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A Unique Seder Night in Uganda that Changed My Life

Story & photos by Adam Williams

Rabbi leading the service.
Rabbi leading the service.

Did you know that there is a thriving community of almost a thousand African Jews living in Uganda?
After spending an incredible seder night with them last year and staying with one of the families in their village, I set up Kippot for Hope - a non-profit initiative which aims to improve the community's living conditions by selling the handmade colourful kippot, beautifully crocheted by the women of the community.
In the remote hills of eastern Uganda, in the shadow of Mount Elgon lives a small community of Africans who are also practising Jews. Their population currently stands at around 800 although prior to the persecutions of the Idi Amin regime their numbers exceeded 3,000.

In 1919, a Christian Ugandan leader called Semei Kakungulu, decided that he felt a stronger connection to the Old Testament than the New. When he was told that that is the Book of the Jews, he proclaimed, "Then we will be Jewish". He declared his entire tribe to be Jewish and circumcised his sons and himself.

Logo of Kippot (Yarmulkas) for Hope and various colorful Kippot (Yarmulkas).
Logo of Kippot (Yarmulkas) for Hope and various colorful Kippot (Yarmulkas).

In the early 1920s the community was visited by an American Jew who stayed with them for six months. He taught them about the festivals, the calendar, and the laws of kashrut. He was also instrumental in the establishment of a school with the purpose of passing on Jewish knowledge and teaching skills. These people became known as The Abayudaya ("The People of Judaea"). However, during the persecution of the Idi Amin era almost 90% of this population was forced to convert to either Christianity or Islam. Approximately 300 members remained, committed to Judaism and worshipped in secret. Today there are almost 800 Jews of the Abaudaya, divided into six small communities spread across 100 kilometres in the east of Uganda.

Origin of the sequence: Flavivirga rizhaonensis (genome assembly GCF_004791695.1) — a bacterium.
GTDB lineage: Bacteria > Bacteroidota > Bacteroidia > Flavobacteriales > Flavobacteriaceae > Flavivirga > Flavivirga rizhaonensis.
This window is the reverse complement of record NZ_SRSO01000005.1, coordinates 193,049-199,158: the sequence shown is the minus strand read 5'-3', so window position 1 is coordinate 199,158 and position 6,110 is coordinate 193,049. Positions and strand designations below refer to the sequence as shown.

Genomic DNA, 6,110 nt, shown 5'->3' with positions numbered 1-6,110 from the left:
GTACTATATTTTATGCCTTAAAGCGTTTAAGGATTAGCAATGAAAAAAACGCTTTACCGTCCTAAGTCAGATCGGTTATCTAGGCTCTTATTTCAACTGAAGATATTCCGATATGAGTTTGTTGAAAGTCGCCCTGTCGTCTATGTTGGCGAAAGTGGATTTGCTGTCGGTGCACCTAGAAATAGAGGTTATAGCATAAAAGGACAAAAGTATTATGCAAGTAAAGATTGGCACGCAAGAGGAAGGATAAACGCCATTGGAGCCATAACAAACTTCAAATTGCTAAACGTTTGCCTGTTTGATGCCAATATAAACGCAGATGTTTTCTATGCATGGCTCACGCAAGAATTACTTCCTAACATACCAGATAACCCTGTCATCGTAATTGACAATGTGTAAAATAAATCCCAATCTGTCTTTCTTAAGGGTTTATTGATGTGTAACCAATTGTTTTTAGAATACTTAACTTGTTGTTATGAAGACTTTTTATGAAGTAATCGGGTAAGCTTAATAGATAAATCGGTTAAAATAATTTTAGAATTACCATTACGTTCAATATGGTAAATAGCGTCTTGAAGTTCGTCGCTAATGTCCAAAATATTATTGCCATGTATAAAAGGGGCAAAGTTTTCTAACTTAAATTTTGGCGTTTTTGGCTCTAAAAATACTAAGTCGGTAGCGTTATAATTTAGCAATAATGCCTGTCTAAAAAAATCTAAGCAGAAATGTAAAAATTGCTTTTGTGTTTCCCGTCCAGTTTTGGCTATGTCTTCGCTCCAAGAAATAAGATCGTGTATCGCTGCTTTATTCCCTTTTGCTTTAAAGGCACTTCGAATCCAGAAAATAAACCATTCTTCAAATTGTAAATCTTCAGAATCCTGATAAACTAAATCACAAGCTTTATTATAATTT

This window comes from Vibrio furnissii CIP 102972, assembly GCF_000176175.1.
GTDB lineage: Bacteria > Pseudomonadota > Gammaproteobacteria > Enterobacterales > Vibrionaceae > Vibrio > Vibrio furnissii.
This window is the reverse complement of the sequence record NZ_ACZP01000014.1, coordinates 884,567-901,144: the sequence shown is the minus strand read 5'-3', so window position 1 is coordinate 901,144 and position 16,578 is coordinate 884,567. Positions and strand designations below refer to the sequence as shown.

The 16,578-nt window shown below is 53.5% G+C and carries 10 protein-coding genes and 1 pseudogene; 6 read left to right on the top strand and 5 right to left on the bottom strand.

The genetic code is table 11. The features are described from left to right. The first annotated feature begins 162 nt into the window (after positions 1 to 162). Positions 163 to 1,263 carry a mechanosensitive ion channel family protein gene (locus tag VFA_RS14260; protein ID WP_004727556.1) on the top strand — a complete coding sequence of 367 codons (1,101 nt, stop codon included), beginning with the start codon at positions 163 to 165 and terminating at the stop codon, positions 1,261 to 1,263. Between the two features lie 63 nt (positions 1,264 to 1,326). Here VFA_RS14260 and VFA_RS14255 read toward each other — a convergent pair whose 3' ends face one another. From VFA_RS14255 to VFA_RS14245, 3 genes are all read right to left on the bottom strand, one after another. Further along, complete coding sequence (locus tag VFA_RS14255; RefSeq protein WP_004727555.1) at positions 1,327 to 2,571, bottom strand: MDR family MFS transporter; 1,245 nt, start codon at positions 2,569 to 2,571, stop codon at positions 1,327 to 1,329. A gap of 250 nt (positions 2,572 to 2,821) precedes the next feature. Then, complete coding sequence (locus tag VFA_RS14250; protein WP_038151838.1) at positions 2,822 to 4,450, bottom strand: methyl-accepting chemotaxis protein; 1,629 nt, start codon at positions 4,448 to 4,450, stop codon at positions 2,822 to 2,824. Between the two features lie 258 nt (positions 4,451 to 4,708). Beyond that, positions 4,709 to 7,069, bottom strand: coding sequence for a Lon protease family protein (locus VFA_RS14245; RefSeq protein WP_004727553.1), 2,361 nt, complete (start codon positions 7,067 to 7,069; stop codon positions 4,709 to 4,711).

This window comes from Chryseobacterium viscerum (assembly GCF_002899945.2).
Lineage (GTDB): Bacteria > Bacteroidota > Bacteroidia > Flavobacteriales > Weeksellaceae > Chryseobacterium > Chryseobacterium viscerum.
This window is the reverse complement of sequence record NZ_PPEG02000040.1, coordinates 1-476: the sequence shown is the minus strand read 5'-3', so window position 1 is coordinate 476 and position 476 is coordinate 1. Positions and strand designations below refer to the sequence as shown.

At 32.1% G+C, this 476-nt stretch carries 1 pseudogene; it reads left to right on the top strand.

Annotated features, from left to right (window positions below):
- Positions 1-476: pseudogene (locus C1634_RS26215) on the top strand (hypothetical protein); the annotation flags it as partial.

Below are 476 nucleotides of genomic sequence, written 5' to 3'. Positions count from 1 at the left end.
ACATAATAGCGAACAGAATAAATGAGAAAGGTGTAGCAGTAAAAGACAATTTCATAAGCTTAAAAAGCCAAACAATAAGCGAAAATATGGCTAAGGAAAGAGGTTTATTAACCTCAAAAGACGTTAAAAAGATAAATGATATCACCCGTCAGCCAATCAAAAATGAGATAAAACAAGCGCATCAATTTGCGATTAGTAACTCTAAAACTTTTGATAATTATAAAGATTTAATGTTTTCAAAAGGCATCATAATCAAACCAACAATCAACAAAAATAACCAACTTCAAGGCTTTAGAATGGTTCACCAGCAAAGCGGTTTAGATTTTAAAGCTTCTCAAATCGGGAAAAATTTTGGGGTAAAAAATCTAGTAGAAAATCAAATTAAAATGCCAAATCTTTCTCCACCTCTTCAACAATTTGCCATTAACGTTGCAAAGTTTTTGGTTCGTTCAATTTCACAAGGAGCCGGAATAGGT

Two years ago, my wife, Genevieve and I moved from Melbourne to Uganda and last year we were invited to visit the Abayudaya community to share their Seder night with them. It was a long six-hour bus journey from Kampala but when we finally reached the community, we were greeted by small Ugandan children, the boys all wearing kippot (yarmulkas), with shouts of "Shalom, Shalom". As the sun set on the distant horizon in a stunning display of oranges and crimsons, the entire community of over 200 people made their way to the synagogue for the Seder.

Conversation with Rabbi.
Conversation with Rabbi.